As a result of poor care by the previous occupants of our house, several of our closets have suspended doors that continually fall off of the track. You merely touch the door to open it and it plops down and refuses to move. Typically, for a short-term fix I have to get into the closet, lift the door, and bang it until the little wheels jump back onto the track. This fix sometimes does not even last a day; the wheels are poorly connected to the hollow door and allow it to sag and drag, so it easily falls off track again.
Today I decided to finally replace the hardware and use better materials to prevent future problems. Armed with a replacement kit available from Lowes or Amazon, I have to remove the old hardware, fix damage in the wall, and then install the new. I usually have my kids help me whenever possible, but in this case there’s some danger that the large doors could fall on them, and it’s a relatively messy job involving paint and spackling, so I’ll pass on the free labor for now.
(1) I start by unscrewing the floor piece, which is meant to keep the doors mostly aligned with the track. Once the screws are removed, you can usually shimmy it out from under the doors, allowing them a freer range of motion.
(2) Now I remove the doors. If the doors aren’t already off track, you can knock them off track with some creative violence. After that, it’s only a matter of tilting the doors until they can slide under the track and track cover.
(3) Removing the track and its cover is a mere matter of unscrewing it.
(4) Many months of dealing with the doors has left severe marks in the drywall beside the track and elsewhere. I lightly sand the affected areas with a rough 60-grit sandpaper to remove debris. Then I clear any dust by wiping with a moist washcloth (which Mexican Americans like me call a trapo—literally, a “rag”). Once dry, I apply drywall spackling and smooth it out. Don’t overwork the spackling, and don’t worry too much about perfection; it’s necessary to sand it down when it dries anyway. Use 220-grit or higher to sand it, and you can also paint it if desired.
(5) Now it’s time to replace the wheels. Notice these old wheels were poorly-designed and poorly-installed. They should have been much closer to the outer edges; the new wheels are designed to be centered 2.5″ from the edge. Also, while the old wheels were adjustable in height, the adjustment was theoretically held in place by one of the mounting screws; but the mounting screws could not keep the adjustment in place because they were screwed into cheap doors made of glorified cardboard. As a result, the door always sagged to its lowest height.
Installing the new wheels was a breeze once I figured out which wheel goes where. The directions were unclear, but the thicker wheel brackets (labeled #1) belong on the rear door, and the thinner wheel brackets (#2) belong on the front door. Since the door material is so weak, I simply drill some tiny guide holes using my inexpensive electric screwdriver. The self-drilling screws do the rest. I use such a small drill bit so that there will be plenty of compression force around the screw to hold it in place.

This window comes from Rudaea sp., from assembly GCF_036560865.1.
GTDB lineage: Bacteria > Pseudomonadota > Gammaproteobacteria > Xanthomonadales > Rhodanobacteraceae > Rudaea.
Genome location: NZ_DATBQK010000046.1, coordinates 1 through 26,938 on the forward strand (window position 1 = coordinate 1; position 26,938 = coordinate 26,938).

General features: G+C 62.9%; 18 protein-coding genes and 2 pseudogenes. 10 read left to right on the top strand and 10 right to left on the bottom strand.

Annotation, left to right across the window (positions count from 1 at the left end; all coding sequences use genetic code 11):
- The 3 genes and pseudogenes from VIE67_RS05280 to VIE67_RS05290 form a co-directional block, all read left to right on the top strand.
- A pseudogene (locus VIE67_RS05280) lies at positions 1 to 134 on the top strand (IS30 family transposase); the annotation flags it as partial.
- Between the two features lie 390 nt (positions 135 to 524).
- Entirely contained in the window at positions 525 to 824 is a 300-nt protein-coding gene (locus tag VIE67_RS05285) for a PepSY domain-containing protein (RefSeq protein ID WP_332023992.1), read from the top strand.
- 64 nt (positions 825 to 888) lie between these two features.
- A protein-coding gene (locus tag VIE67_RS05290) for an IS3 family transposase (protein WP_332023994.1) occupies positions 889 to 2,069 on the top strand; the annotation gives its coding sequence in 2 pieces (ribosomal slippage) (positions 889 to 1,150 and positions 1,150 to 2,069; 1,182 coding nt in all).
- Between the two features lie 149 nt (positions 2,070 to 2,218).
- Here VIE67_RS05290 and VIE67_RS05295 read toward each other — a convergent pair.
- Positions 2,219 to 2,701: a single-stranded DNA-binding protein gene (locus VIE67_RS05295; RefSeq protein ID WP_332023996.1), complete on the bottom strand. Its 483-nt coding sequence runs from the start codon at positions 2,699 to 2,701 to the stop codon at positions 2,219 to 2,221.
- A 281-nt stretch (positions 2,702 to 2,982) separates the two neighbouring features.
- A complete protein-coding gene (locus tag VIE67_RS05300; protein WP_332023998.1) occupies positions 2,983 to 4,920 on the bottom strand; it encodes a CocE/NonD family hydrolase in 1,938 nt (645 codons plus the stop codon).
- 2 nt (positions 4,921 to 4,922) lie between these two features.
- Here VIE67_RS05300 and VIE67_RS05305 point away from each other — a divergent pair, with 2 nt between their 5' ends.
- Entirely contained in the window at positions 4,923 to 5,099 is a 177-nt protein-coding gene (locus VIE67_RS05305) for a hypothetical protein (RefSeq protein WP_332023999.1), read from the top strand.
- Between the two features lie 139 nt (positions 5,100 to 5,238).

(6) To make it all look nice, I also cover over damage on the doors. There are paint scrapes from poor handing, and the old wheels have left a clear mark. Doors don’t need spackling, but a little bit of paint will help. I start by scraping off old, loose paint, and sanding a little with 220-grit paper. It’s best to repaint the entire door at once, but I’m trying not to spend unnecessary time so I’ll just repaint the affected areas. Most people won’t notice the color difference.
Buying the right paint is always a headache, so here’s some tips. If you want it to look nice or if you plan to use any color other than plain white, always begin with a first layer of primer. Don’t settle for a paint that claims to be its own primer! Specific paint targeted for doors is probably best, but in lieu of that you can use furniture paint or another kind of enamel. In any of these cases, follow the directions carefully and allow plenty of time to dry—more than for non-enamel paint—otherwise after a short while the enamel may just flake off
(7) With the spackling dry, I work on replacing the track. It simply screws in where the old one was removed.
(8) Now I hang the new doors: rear door first, front door second. It’s simply a matter of bringing them in at an angle and letting the wheel catch onto the track. After releasing the angle and letting the door point straight up, I use my fingers to make sure that the entire wheel—top and bottom—has fully engaged into the track. Adjust the wheels to make it so the doors touch the side walls flush when closed.
(9) It’s time to install the new floor piece. Simply slide it under the two doors and position it in the middle so that when closed, both doors hover over the floor piece. This piece needs to be well-aligned with the track up above, so use a level to make sure the doors are perfectly aligned up-and-down by gravity. Have someone hold the floor piece in place while you drill pilot holes, but be aware that your drill will get into a fight with the carpet. That’s OK; you don’t need perfect holes, but only enough to establish where your screw will fit. Even after drilling, chances are that your screw will go in crooked because of the pile; that’s fine, so long as you can get the floor piece to stay where you want it.
All done! This new and improved closet door looks much better and works very consistently. It hasn’t fallen off once since this fix.